It came on during a very stressful time in her life, when she was separated from friends and family, was in a bad relationship, and was struggling to survive. She could barely make it through a work day, and any kind of physical activity was painful and exhausting for her. Since she feeling so run down, she may have been eating to try to boost her energy level, I don’t know. Anyway, she went from thin to around my size (a little over 200 pounds).

    In recent years, her fibromyalgia has improved and she’s gotten her life more together. She’s also a little thinner again – somewhere in between the size she was originally and her largest size. I suspect that she lost weight as her fibromyalgia symptoms abated, because when she was at her low point, she wasn’t able to lose any weight. Hell, she could barely make it through a normal day.

    I know that she was trying to lose weight when her fibromyalgia was at its worst, because she kept telling me about how she couldn’t, I kept telling her she’d feel better if she got more exercise. It was probably ignorant of me to say, but she was blaming how bad she felt partly on her weight, and there I was, the same size and without any of her problems. I didn’t understand the fibromyalgia, but I could see that I was a lot more physically active than she was, and I thought that might have been part of the reason why I felt fine and she felt horrible. Honestly though, I don’t think that she was able to take that advice until the fibromyalgia started fading on its own.

    It’s a really nasty condition, and the weight gain that’s associated with it is the least of it.

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  5. Hi Dr. Sharma,

    Are there any definitive markers for fibromyalgia? i.e. blood tests, eeg results, or?

    In the late 80’s-early 90’s, I was diagnosed with fibromyalgia by my family doctor. In 1999, I was diagnosed with psoriatic arthritis by my rheumatologist. My GP still felt I had fibromyalgia as well.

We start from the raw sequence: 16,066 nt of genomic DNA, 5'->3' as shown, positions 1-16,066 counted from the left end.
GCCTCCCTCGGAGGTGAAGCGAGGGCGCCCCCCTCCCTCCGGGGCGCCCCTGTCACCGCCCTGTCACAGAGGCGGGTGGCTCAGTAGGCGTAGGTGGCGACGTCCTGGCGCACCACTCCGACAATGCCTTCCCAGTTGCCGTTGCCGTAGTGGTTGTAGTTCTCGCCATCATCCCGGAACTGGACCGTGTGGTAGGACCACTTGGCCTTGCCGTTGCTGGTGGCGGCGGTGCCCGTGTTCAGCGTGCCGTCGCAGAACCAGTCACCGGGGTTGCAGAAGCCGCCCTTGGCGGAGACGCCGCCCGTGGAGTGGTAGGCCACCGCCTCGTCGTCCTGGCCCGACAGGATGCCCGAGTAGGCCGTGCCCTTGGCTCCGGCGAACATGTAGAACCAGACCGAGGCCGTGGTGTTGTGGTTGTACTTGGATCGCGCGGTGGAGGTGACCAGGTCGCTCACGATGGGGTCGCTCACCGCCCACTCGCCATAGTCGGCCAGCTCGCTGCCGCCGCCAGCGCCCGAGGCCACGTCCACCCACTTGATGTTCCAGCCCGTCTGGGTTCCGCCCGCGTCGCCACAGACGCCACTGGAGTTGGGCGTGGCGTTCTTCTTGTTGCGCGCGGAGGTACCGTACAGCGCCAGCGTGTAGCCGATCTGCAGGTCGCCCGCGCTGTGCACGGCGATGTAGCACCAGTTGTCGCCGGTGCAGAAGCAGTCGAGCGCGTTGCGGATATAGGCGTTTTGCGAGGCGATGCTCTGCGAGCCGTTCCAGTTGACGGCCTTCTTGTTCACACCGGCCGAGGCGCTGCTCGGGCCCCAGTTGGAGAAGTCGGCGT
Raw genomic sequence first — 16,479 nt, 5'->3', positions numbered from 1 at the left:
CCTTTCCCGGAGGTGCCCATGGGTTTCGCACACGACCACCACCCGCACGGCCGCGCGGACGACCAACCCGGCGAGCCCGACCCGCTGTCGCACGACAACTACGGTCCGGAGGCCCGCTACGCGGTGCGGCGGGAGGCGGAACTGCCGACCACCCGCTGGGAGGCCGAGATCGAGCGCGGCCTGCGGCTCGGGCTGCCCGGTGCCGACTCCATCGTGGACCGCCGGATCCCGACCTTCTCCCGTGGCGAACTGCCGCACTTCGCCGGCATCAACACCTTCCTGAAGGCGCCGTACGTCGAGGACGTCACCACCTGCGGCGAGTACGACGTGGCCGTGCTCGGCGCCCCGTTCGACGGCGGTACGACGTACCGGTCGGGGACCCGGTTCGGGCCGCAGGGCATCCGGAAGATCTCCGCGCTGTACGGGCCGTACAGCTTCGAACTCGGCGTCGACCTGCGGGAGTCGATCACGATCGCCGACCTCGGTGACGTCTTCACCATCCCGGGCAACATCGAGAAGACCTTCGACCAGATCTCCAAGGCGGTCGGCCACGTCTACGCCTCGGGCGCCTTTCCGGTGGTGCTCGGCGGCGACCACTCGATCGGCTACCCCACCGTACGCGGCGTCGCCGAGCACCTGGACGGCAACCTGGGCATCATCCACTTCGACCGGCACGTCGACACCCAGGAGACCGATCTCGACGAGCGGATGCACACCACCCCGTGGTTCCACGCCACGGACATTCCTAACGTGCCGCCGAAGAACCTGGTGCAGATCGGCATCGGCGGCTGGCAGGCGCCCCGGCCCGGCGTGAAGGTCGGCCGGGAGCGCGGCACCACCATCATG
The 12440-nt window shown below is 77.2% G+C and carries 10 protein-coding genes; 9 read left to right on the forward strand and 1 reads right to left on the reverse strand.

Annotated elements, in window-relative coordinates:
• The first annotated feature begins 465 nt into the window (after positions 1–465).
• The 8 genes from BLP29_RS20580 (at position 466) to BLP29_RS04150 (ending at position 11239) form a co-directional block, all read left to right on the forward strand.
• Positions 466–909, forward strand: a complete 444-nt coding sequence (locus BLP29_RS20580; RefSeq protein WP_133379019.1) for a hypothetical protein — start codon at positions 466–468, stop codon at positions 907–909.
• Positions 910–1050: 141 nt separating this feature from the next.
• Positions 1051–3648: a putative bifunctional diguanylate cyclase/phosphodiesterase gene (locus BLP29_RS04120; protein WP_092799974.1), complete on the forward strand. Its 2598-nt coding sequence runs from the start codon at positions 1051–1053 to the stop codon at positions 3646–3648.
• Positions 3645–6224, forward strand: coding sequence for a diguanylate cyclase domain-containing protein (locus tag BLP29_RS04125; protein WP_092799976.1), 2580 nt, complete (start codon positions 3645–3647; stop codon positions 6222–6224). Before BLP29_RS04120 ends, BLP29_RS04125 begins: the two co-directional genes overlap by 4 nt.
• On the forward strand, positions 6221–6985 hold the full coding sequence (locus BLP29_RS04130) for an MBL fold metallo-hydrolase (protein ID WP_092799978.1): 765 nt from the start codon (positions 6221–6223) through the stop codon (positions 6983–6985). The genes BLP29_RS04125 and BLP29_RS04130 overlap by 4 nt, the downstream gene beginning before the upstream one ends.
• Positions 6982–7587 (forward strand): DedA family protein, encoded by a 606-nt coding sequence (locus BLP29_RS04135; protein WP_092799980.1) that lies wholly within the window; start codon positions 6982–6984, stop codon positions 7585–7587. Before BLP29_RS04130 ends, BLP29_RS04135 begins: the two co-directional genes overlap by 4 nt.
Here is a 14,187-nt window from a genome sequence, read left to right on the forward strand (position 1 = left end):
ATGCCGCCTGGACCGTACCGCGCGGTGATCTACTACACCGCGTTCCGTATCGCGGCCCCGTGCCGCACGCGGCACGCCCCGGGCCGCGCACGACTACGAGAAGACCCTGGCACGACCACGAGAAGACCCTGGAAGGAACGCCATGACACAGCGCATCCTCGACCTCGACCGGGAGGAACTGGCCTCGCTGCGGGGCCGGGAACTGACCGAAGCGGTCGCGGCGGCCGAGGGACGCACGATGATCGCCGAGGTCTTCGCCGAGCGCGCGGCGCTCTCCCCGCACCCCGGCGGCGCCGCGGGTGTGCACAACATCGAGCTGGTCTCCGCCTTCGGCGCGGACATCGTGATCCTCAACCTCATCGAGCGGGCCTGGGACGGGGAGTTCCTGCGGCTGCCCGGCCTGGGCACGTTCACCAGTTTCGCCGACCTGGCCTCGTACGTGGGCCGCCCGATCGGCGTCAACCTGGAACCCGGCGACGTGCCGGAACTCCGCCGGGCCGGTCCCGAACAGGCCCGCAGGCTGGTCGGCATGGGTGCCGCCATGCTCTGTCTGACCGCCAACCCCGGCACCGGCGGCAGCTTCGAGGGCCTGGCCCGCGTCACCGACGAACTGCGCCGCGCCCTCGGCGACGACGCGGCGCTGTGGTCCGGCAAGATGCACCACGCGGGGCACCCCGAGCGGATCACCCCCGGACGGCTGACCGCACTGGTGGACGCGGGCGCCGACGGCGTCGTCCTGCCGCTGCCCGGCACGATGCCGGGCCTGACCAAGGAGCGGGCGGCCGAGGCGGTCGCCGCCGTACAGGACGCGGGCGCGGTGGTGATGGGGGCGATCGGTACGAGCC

Certainly, whatever the diagnosis, the lack of the ability to do much physical exercise has definitely made it very easy for me to gain weight and difficult to lose and keep it off.

    However, with the help of Weight wise and modified exercise programs, (Step Forward and Waterworks) I am managing to lose at a very slow rate of about 1 pound a week. Frustratingly slow, but I’m doing it!

    Thanks for listening,
    Rosemary in Edmonton

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  6. Rosemary- Oh, that explains the weight gain. So, yeah. My friend with fibro had that happen too.

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  7. DeeLeigh, I live with fibro and I find what you said to be so true. I actually had my first recognizable flare-up of fibro when I had lost 175lbs and was the healthiest I’d been in years. I was exercising 3-4 times a week for 30mins to an hour.

    Then, I remember going to the doctor with the complaint that I ached all over and was so tired! I actually said, “I feel like I’ve been hit by a truck.” A lot of us sound alike when we describe it, so a lot of doctors know it when they hear it. Mom has it… I have it, too.

    Anyhow, I SO wanted to keep up my exercise and I was SO aware of what I’d accomplished in losing that weight! I just didn’t get a diagnosis for at least 3-4 years later and by that time, I was so fearful that I couldn’t keep my job. When I first got sick, I would work and then fall into bed exhausted and then wake up the next morning to go to work again. I had ambitions and hopes, but they were deferred due to my health. I didn’t know what was going on at all. I was so relieved to get a diagnosis because I could start trying to get my life back.